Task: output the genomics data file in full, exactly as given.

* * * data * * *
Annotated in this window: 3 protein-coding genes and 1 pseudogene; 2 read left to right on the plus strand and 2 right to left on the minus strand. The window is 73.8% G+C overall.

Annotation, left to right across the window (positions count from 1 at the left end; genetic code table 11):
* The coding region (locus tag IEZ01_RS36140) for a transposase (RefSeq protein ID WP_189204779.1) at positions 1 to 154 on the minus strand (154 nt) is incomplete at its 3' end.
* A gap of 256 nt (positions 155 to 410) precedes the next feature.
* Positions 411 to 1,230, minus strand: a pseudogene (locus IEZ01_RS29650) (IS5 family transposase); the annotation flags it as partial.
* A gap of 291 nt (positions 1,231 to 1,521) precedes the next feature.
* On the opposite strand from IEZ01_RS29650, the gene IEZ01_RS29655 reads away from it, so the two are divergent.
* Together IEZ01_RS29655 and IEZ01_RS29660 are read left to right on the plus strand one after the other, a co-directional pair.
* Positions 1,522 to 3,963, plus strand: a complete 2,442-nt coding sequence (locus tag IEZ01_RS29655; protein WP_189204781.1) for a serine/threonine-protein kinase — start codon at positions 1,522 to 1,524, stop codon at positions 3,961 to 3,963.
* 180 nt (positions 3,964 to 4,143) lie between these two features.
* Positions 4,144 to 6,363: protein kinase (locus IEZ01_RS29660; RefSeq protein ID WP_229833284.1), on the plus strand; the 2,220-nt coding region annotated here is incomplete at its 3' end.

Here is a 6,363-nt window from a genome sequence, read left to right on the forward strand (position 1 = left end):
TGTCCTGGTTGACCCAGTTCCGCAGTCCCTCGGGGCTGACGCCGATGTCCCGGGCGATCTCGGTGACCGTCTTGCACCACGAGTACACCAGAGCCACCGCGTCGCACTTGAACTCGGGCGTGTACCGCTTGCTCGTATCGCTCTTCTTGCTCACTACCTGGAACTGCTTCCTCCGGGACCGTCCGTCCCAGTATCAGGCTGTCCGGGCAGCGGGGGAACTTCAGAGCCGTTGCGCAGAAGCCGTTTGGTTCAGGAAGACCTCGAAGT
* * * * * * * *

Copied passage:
Annotated in this window: 3 protein-coding genes and 1 pseudogene; 2 read left to right on the plus strand and 2 right to left on the minus strand. The window is 73.8% G+C overall.

Annotation, left to right across the window (positions count from 1 at the left end; genetic code table 11):
* The coding region (locus tag IEZ01_RS36140) for a transposase (RefSeq protein ID WP_189204779.1) at positions 1 to 154 on the minus strand (154 nt) is incomplete at its 3' end.
* A gap of 256 nt (positions 155 to 410) precedes the next feature.
* Positions 411 to 1,230, minus strand: a pseudogene (locus IEZ01_RS29650) (IS5 family transposase); the annotation flags it as partial.
* A gap of 291 nt (positions 1,231 to 1,521) precedes the next feature.
* On the opposite strand from IEZ01_RS29650, the gene IEZ01_RS29655 reads away from it, so the two are divergent.
* Together IEZ01_RS29655 and IEZ01_RS29660 are read left to right on the plus strand one after the other, a co-directional pair.
* Positions 1,522 to 3,963, plus strand: a complete 2,442-nt coding sequence (locus tag IEZ01_RS29655; protein WP_189204781.1) for a serine/threonine-protein kinase — start codon at positions 1,522 to 1,524, stop codon at positions 3,961 to 3,963.
* 180 nt (positions 3,964 to 4,143) lie between these two features.
* Positions 4,144 to 6,363: protein kinase (locus IEZ01_RS29660; RefSeq protein ID WP_229833284.1), on the plus strand; the 2,220-nt coding region annotated here is incomplete at its 3' end.

Here is a 6,363-nt window from a genome sequence, read left to right on the forward strand (position 1 = left end):
TGTCCTGGTTGACCCAGTTCCGCAGTCCCTCGGGGCTGACGCCGATGTCCCGGGCGATCTCGGTGACCGTCTTGCACCACGAGTACACCAGAGCCACCGCGTCGCACTTGAACTCGGGCGTGTACCGCTTGCTCGTATCGCTCTTCTTGCTCACTACCTGGAACTGCTTCCTCCGGGACCGTCCGTCCCAGTATCAGGCTGTCCGGGCAGCGGGGGAACTTCAGAGCCGTTGCGCAGAAGCCGTTTGGTTCAGGAAGACCTCGAAGT